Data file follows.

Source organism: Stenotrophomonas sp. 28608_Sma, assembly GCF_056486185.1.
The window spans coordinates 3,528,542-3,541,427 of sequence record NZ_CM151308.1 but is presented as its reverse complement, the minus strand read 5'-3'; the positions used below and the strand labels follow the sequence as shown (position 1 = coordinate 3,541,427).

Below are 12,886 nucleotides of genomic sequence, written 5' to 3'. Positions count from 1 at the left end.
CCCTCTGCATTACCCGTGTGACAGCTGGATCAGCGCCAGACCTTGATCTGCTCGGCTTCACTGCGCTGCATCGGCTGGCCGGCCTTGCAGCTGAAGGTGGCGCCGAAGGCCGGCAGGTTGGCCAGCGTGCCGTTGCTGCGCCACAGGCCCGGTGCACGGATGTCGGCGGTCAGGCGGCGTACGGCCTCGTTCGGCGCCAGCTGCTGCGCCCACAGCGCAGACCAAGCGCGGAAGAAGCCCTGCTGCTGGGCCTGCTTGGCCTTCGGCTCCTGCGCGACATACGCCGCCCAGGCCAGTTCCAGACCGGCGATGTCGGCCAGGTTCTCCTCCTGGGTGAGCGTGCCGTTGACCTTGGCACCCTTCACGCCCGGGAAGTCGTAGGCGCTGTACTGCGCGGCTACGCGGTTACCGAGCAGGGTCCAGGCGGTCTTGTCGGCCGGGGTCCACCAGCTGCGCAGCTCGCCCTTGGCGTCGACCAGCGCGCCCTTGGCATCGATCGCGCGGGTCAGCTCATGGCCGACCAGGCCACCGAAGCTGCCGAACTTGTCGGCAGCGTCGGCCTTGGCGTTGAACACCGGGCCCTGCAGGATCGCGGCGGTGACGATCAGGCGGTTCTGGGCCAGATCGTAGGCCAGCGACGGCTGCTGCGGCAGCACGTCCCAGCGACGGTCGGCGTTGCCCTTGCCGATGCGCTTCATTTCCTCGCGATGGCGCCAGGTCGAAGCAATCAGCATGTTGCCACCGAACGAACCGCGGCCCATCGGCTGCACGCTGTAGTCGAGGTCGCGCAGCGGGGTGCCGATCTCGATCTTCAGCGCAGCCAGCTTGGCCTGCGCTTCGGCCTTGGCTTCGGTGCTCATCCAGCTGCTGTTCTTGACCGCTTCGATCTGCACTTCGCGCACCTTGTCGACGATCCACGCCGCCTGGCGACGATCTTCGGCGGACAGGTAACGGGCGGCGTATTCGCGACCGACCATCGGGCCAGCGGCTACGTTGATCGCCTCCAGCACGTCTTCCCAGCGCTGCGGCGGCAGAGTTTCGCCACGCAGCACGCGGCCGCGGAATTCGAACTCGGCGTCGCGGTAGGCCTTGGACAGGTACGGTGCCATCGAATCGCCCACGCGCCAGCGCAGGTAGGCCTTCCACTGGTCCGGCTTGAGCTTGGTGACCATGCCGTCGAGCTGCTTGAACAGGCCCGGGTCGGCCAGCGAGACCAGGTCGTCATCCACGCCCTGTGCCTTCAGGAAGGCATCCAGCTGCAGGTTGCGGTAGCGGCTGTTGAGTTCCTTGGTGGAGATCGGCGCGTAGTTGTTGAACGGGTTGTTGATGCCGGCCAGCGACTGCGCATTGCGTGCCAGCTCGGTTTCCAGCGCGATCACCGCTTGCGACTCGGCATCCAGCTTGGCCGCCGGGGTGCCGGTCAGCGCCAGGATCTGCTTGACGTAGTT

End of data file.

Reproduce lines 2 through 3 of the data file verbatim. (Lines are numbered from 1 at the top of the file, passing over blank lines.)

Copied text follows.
The window spans coordinates 3,528,542-3,541,427 of sequence record NZ_CM151308.1 but is presented as its reverse complement, the minus strand read 5'-3'; the positions used below and the strand labels follow the sequence as shown (position 1 = coordinate 3,541,427).

Below are 12,886 nucleotides of genomic sequence, written 5' to 3'. Positions count from 1 at the left end.